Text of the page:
They Were Very Young When They Changed the World

Categories: Labor

Did you know that several leaders of the labor and civil rights movements helped change the course of their communities and our collective history when they were only in their twenties and thirties?

Dr. Martin Luther King Jr. was 34 when he delivered his historic “I have a dream” speech. Civil rights icon Rep. John Lewis was 25 when he walked across the Edmund Pettus Bridge from Selma to Montgomery on Bloody Sunday. Two years earlier, he helped organize the March on Washington and was the youngest speaker at the event. AFL-CIO President Richard Trumka was 33 when he became president of the United Mine Workers of America. AFGE President J. David Cox Sr. was 37 when he became president of the largest AFGE VA local in the country – Local 1738 in North Carolina.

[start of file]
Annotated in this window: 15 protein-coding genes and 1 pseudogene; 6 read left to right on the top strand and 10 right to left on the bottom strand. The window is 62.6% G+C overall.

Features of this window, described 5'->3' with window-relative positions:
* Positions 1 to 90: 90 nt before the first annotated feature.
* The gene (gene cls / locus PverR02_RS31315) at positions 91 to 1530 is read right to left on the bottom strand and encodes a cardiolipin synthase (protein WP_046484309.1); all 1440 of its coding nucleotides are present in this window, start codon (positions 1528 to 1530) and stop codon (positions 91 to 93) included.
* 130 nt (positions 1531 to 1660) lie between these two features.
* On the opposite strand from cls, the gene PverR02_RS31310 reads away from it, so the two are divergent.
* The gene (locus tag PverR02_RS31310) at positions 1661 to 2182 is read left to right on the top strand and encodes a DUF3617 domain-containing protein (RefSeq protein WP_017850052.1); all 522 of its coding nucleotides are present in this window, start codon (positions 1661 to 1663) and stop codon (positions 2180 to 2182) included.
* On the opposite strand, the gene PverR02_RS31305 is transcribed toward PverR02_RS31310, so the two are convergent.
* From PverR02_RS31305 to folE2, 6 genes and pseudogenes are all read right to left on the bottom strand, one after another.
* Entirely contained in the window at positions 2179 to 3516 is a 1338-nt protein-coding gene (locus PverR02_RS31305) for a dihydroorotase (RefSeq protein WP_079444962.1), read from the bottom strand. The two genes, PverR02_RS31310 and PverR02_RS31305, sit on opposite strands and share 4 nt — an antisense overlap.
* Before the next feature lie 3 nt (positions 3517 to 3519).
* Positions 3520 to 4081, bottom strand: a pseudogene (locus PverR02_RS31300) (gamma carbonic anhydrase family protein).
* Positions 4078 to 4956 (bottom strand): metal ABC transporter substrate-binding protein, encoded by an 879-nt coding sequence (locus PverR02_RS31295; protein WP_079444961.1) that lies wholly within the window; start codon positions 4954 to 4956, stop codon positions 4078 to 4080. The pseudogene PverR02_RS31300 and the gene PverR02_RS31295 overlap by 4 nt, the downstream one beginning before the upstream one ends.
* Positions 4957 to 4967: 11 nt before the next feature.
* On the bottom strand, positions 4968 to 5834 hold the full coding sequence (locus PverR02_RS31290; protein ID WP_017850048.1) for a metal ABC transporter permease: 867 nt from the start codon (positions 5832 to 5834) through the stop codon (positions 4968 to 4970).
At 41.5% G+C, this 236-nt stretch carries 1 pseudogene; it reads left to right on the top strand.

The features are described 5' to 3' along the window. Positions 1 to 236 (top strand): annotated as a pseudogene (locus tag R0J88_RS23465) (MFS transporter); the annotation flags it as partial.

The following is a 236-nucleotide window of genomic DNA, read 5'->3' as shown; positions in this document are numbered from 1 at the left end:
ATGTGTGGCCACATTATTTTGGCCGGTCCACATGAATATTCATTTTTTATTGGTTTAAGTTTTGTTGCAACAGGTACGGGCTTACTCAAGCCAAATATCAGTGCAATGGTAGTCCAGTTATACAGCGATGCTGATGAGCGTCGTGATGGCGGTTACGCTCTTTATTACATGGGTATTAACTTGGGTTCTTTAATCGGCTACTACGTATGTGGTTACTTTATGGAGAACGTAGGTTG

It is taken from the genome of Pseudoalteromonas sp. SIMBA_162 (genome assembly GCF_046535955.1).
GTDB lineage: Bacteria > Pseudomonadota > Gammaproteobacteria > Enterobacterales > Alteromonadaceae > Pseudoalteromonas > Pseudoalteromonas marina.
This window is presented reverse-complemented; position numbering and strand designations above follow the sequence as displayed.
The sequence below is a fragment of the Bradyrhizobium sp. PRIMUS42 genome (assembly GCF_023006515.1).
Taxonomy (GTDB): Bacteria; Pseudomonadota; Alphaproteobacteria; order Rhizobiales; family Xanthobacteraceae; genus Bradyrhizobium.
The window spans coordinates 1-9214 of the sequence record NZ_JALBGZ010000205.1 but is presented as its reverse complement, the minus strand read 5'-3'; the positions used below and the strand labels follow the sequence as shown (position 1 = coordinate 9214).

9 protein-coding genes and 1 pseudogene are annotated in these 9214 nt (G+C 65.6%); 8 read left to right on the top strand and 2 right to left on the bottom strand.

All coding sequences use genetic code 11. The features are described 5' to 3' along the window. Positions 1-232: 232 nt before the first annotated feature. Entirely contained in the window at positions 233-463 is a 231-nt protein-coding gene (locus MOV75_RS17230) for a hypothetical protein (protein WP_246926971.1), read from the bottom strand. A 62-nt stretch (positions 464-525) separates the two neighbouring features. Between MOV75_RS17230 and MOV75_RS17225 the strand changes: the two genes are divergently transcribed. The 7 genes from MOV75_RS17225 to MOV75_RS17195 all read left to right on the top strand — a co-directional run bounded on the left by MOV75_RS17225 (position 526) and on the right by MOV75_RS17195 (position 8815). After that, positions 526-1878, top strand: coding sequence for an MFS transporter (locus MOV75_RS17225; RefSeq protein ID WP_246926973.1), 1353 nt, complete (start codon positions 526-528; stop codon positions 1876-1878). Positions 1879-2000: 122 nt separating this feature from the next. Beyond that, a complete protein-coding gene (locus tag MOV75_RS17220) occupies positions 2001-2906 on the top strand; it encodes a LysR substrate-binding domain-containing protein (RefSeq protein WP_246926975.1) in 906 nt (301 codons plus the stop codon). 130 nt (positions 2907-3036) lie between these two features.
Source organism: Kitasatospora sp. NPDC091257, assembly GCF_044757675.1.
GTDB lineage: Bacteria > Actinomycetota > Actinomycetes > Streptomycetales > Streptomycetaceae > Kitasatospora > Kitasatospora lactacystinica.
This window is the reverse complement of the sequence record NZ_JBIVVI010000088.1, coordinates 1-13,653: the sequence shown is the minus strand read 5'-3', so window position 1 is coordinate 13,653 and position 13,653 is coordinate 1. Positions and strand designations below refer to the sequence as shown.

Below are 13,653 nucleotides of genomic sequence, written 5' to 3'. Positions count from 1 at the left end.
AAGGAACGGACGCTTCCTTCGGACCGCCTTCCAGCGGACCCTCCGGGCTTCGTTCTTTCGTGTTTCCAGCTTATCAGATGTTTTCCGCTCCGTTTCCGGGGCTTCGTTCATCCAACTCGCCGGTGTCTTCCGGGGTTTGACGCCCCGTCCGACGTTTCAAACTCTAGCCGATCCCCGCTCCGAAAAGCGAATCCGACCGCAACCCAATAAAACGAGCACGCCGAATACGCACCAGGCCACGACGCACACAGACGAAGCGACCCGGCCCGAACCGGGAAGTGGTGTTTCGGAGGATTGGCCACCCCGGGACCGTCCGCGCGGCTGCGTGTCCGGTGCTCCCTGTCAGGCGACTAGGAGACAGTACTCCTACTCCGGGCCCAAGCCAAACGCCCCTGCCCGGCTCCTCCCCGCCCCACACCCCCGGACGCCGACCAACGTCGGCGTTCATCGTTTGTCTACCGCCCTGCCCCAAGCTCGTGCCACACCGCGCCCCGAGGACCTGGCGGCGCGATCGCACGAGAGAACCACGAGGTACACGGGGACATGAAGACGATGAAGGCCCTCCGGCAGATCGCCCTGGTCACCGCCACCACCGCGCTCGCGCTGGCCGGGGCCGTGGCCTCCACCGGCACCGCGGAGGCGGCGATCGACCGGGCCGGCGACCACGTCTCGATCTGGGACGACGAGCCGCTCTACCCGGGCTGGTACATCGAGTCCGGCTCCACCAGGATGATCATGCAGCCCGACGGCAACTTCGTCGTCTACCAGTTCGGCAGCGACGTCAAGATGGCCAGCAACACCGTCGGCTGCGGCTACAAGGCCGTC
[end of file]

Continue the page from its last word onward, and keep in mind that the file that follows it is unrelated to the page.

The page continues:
Many people who were the driving force during our nation’s times of change were young folks. Thomas Jefferson wrote the Declaration of Independence when he was 33. Alexander Hamilton was 34 when he became the country’s first secretary of the Treasury. William Lloyd Garrison was 27 when he helped found the American Anti-Slavery Society. Susan B. Anthony was 31 when she began a campaign for women’s suffrage.


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